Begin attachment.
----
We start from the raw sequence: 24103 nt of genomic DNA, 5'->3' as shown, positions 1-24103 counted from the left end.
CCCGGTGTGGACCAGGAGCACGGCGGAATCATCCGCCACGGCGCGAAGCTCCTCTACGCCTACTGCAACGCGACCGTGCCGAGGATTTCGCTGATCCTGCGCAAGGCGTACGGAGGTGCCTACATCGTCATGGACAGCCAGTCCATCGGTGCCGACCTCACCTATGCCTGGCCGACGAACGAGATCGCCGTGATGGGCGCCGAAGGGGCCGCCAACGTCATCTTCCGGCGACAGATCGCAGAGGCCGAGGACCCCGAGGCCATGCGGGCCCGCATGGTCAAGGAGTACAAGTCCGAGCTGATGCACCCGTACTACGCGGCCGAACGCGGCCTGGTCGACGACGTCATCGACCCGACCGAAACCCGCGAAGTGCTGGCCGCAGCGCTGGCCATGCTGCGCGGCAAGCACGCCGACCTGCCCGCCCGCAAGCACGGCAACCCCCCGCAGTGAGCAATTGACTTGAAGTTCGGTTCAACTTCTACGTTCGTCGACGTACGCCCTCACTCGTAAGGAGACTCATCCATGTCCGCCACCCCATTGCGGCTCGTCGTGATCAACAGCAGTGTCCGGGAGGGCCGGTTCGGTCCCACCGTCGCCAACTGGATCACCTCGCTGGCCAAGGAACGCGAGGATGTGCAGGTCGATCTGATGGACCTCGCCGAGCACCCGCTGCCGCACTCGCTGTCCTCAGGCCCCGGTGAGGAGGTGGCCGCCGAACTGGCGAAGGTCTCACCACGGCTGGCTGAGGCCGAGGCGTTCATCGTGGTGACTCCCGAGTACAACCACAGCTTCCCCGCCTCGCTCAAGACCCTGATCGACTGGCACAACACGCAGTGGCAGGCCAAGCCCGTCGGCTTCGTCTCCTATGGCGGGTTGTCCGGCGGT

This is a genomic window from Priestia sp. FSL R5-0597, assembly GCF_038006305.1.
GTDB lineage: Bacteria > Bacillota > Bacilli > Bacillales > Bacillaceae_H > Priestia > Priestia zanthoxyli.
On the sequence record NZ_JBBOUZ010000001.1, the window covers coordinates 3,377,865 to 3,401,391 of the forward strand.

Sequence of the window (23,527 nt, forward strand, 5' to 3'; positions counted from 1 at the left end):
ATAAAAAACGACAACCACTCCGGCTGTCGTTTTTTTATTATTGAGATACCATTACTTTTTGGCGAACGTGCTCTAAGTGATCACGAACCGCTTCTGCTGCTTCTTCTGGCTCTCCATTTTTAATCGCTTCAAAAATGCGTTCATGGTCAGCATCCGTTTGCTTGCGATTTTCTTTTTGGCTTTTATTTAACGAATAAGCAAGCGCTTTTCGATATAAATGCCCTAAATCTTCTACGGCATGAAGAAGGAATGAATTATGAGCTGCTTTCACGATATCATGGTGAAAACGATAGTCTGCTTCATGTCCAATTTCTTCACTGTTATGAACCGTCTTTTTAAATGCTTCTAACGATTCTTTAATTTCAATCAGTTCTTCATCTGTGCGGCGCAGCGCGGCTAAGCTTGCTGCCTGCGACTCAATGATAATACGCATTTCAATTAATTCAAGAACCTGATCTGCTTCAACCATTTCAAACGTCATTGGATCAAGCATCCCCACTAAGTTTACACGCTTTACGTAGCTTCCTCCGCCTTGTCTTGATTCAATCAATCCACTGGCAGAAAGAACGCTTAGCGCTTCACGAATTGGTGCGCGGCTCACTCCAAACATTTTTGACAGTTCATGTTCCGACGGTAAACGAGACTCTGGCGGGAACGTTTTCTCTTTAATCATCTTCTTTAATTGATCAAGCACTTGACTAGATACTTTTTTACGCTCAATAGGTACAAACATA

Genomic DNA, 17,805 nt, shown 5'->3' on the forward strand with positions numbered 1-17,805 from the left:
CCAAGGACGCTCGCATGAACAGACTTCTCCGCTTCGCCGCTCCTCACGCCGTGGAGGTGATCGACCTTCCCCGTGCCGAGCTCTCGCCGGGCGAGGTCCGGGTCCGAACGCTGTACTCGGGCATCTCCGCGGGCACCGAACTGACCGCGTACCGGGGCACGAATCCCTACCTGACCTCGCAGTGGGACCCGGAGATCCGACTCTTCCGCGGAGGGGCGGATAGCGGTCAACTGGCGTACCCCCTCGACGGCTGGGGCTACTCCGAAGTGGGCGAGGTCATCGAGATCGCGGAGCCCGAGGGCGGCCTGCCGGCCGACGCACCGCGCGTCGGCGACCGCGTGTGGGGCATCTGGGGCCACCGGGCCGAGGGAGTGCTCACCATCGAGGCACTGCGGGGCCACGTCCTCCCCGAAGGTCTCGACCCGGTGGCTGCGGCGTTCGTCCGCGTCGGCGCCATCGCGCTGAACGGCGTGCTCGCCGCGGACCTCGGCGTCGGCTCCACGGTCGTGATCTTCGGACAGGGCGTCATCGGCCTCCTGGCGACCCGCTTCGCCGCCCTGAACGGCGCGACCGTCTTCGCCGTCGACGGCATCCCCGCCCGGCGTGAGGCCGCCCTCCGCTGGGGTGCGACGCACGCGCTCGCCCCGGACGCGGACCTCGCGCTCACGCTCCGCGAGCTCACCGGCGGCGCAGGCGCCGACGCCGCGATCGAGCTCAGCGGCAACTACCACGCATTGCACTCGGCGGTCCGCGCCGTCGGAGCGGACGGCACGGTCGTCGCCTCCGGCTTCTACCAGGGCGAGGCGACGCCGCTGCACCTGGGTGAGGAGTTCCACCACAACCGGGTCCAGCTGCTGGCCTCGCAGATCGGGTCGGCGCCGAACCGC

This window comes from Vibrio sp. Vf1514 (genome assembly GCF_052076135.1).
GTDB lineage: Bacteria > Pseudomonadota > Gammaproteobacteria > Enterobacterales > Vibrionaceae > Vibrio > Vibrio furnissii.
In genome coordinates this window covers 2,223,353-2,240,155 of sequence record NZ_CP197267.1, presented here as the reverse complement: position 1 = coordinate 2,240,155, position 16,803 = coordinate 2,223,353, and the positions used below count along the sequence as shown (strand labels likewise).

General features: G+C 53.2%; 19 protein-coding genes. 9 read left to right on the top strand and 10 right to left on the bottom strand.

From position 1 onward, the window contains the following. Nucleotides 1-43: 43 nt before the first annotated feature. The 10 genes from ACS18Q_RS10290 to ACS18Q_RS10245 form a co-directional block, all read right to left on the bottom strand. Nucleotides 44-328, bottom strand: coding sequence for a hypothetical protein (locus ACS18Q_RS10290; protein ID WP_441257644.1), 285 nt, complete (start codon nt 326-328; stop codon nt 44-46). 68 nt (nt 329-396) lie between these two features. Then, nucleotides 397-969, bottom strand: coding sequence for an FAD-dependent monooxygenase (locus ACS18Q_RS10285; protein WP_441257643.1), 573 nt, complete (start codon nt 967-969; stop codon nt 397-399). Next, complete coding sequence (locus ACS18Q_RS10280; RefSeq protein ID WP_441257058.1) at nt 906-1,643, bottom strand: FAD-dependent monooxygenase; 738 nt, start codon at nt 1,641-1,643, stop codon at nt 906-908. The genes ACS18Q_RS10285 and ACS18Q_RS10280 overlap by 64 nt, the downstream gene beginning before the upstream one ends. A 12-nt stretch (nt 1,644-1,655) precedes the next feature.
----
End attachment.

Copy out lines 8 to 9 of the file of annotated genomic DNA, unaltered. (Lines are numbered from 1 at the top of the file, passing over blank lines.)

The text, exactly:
Genomic DNA, 17,805 nt, shown 5'->3' on the forward strand with positions numbered 1-17,805 from the left:
CCAAGGACGCTCGCATGAACAGACTTCTCCGCTTCGCCGCTCCTCACGCCGTGGAGGTGATCGACCTTCCCCGTGCCGAGCTCTCGCCGGGCGAGGTCCGGGTCCGAACGCTGTACTCGGGCATCTCCGCGGGCACCGAACTGACCGCGTACCGGGGCACGAATCCCTACCTGACCTCGCAGTGGGACCCGGAGATCCGACTCTTCCGCGGAGGGGCGGATAGCGGTCAACTGGCGTACCCCCTCGACGGCTGGGGCTACTCCGAAGTGGGCGAGGTCATCGAGATCGCGGAGCCCGAGGGCGGCCTGCCGGCCGACGCACCGCGCGTCGGCGACCGCGTGTGGGGCATCTGGGGCCACCGGGCCGAGGGAGTGCTCACCATCGAGGCACTGCGGGGCCACGTCCTCCCCGAAGGTCTCGACCCGGTGGCTGCGGCGTTCGTCCGCGTCGGCGCCATCGCGCTGAACGGCGTGCTCGCCGCGGACCTCGGCGTCGGCTCCACGGTCGTGATCTTCGGACAGGGCGTCATCGGCCTCCTGGCGACCCGCTTCGCCGCCCTGAACGGCGCGACCGTCTTCGCCGTCGACGGCATCCCCGCCCGGCGTGAGGCCGCCCTCCGCTGGGGTGCGACGCACGCGCTCGCCCCGGACGCGGACCTCGCGCTCACGCTCCGCGAGCTCACCGGCGGCGCAGGCGCCGACGCCGCGATCGAGCTCAGCGGCAACTACCACGCATTGCACTCGGCGGTCCGCGCCGTCGGAGCGGACGGCACGGTCGTCGCCTCCGGCTTCTACCAGGGCGAGGCGACGCCGCTGCACCTGGGTGAGGAGTTCCACCACAACCGGGTCCAGCTGCTGGCCTCGCAGATCGGGTCGGCGCCGAACCGC